Christmas – Traditions and Customs


Christmas is celebrated all across the globe. Yet, to many its meaning, traditions and customs associated with it remain a bit clouded in scepticism and lore. In the United Kingdom, a Christmas without the famous Christmas pudding or the mince pies would not be a complete feast. Now, I personally do not drool over a Christmas pudding, its richness is just too powerful for my already satiated stomach when it appears on the table. But I love its shape, look, the little holly leaves on it. I have never attempted at making one, although each year I tell myself, this year might be worth a try. But all things siad, it looks too complicated to me, and what if I cannot get the shape altogether ? Eventually, I like going to different shops and reading about the reviews of the best pudding by leading connaisseurs. According to James Cooper,

Christmas (or Plum) Pudding is the the traditional end to the British Christmas dinner. But what we think of as Christmas Pudding, is not what it was originally like!

Christmas pudding originated as a 14th century porridge called ‘frumenty’ that was made of beef and mutton with raisins, currants, prunes, wines and spices. This would often be more like soup and was eaten as a fasting meal in preparation for the Christmas festivities.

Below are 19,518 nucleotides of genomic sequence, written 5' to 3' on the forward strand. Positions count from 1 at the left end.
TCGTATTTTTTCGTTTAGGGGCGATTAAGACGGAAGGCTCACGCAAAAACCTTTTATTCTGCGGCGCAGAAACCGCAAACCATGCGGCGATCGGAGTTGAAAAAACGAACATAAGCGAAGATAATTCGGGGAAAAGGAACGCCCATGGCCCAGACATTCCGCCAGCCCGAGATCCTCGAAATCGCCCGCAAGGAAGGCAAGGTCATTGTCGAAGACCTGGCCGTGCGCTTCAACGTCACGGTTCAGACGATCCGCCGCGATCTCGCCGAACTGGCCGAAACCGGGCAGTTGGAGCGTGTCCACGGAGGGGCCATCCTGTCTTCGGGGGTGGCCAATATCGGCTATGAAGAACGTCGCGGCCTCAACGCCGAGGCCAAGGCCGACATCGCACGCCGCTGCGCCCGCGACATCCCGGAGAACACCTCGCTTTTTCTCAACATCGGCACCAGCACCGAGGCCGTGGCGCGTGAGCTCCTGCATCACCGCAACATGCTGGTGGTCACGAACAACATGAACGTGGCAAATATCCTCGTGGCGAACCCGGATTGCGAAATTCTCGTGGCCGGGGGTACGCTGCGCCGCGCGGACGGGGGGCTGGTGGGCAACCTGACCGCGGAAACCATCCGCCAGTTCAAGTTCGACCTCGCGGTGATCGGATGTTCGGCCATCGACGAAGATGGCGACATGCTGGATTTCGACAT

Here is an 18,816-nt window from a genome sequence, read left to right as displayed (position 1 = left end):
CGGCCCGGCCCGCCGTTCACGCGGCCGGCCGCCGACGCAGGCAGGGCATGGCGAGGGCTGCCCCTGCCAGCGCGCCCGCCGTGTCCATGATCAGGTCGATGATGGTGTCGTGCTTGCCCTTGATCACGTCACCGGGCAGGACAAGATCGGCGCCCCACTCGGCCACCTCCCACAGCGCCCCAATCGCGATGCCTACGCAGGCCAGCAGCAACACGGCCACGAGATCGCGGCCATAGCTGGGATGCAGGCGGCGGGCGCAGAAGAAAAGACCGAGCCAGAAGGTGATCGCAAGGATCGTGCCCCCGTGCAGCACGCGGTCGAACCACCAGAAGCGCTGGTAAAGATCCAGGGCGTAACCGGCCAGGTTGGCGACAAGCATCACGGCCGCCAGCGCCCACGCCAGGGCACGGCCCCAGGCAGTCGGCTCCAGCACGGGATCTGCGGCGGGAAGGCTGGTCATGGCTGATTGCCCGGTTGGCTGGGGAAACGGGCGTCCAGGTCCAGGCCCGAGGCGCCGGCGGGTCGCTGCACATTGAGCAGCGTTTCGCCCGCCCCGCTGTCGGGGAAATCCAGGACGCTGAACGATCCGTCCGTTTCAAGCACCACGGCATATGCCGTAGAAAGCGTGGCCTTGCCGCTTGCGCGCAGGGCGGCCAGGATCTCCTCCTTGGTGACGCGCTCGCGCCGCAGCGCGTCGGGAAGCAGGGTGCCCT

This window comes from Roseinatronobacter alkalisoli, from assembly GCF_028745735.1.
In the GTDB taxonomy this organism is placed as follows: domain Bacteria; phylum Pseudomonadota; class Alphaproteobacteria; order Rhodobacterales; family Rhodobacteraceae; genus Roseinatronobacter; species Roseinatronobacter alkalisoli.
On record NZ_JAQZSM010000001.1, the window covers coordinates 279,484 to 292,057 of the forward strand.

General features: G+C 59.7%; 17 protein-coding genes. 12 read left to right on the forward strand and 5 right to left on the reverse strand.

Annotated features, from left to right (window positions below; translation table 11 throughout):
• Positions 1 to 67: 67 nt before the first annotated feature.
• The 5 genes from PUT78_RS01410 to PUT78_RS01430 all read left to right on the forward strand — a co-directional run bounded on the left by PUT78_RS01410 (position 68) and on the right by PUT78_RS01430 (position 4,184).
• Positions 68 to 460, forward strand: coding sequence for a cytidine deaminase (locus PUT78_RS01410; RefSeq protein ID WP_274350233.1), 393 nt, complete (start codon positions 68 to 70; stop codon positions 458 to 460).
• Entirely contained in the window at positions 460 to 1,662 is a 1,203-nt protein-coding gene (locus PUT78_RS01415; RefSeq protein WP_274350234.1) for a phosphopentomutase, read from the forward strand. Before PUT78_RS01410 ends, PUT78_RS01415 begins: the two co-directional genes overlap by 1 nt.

By 1595, frumenty was slowly changing into a plum pudding, having been thickened with eggs, breadcrumbs, dried fruit and given more flavour with the addition of beer and spirits. It became the customary Christmas dessert around 1650, but in 1664 the Puritans banned it as a bad custom.

In 1714, King George I re-established it as part of the Christmas meal, having tasted and enjoyed Plum Pudding. By Victorian times, Christmas Puddings had changed into something similar to the ones that are eaten today.

ver the years, many superstitions have surrounded Christmas Puddings. One superstition says that the pudding should be made with 13 ingredients to represent Jesus and His Disciples and that every member of the family should take turns to stir the pudding with a wooden spoon from east to west, in honour of the Wise Men.The Sunday before Advent Sunday (which is also the last Sunday in the Church Year), is sometimes know as ‘Stir-up Sunday’. This is because opening words of the Collect for the day (the main prayer) in the Book of Common Prayer of 1549 (used in Anglican Churches) says:

“Stir-up, we beseech thee, O Lord, the wills of thy faithful people; that they, plenteously bringing forth the fruit of good works, may of thee be plenteously rewarded; through Jesus Christ our Lord. Amen.”